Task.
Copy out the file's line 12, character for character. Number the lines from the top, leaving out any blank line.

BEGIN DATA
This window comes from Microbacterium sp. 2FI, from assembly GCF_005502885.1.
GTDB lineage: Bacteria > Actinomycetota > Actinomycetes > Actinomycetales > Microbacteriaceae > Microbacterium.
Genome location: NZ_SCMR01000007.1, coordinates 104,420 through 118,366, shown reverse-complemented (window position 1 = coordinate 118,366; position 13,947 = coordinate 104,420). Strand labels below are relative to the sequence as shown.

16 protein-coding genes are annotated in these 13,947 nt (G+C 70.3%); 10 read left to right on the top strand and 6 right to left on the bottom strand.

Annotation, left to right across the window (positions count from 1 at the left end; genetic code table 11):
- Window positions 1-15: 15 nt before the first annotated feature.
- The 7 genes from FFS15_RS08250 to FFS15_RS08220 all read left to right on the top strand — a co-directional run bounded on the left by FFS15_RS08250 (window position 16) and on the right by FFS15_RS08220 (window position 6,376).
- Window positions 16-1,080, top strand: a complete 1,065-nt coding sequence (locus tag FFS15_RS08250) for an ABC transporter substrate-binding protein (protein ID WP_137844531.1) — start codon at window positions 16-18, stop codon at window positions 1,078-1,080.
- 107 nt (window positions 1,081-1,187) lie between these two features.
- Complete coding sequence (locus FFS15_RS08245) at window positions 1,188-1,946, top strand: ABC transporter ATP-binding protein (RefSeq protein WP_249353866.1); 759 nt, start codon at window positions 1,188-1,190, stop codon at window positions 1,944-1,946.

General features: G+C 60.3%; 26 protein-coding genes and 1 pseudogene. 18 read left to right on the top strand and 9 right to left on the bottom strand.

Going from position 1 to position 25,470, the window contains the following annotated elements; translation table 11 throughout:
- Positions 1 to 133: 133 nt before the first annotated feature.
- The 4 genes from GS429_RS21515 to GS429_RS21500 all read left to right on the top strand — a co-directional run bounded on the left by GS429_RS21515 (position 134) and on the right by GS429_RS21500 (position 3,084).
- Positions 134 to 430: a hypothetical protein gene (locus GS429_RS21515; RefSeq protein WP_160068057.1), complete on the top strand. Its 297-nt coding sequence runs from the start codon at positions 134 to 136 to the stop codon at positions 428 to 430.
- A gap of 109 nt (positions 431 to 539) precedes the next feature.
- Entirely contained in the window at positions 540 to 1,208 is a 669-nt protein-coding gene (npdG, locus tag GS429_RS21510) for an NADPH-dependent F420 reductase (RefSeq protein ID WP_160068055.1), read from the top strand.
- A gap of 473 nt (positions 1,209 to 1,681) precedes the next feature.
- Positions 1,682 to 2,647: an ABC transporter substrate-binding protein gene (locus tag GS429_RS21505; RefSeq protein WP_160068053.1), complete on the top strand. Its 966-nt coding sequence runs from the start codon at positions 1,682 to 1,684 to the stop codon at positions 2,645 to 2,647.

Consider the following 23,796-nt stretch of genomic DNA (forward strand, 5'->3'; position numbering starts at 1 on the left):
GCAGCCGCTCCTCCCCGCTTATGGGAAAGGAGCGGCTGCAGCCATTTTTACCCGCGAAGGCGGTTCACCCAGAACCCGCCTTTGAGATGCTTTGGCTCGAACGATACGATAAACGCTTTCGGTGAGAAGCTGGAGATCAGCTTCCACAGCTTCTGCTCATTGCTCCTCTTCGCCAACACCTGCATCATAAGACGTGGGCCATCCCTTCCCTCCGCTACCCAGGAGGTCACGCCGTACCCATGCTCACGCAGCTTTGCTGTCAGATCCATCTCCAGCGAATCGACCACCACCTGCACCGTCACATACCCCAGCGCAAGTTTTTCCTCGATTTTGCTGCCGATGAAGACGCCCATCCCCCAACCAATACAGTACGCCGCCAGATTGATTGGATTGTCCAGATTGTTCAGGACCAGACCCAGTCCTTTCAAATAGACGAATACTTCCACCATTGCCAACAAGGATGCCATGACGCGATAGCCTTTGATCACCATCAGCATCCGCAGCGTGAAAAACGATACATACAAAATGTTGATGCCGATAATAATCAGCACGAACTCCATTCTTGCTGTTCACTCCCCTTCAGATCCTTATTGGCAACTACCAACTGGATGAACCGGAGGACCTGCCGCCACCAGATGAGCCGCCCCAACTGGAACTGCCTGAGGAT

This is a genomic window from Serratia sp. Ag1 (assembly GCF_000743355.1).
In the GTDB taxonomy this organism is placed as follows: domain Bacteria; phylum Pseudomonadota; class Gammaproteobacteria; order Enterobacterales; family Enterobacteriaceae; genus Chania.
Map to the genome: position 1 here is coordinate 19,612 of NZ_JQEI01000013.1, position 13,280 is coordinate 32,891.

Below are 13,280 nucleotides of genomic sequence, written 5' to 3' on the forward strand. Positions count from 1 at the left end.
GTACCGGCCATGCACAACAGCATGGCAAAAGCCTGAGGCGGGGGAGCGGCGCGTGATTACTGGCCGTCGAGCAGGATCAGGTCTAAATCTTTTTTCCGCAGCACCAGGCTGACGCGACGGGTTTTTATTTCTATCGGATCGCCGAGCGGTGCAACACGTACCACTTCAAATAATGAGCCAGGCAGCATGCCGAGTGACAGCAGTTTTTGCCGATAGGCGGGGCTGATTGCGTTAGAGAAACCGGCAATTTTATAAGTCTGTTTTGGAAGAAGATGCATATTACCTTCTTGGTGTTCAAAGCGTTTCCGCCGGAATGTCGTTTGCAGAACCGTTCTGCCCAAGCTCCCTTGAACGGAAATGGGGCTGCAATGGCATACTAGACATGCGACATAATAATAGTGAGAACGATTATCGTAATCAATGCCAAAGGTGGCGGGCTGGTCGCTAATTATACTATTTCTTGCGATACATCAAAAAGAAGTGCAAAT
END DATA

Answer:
Going from position 1 to position 25,470, the window contains the following annotated elements; translation table 11 throughout: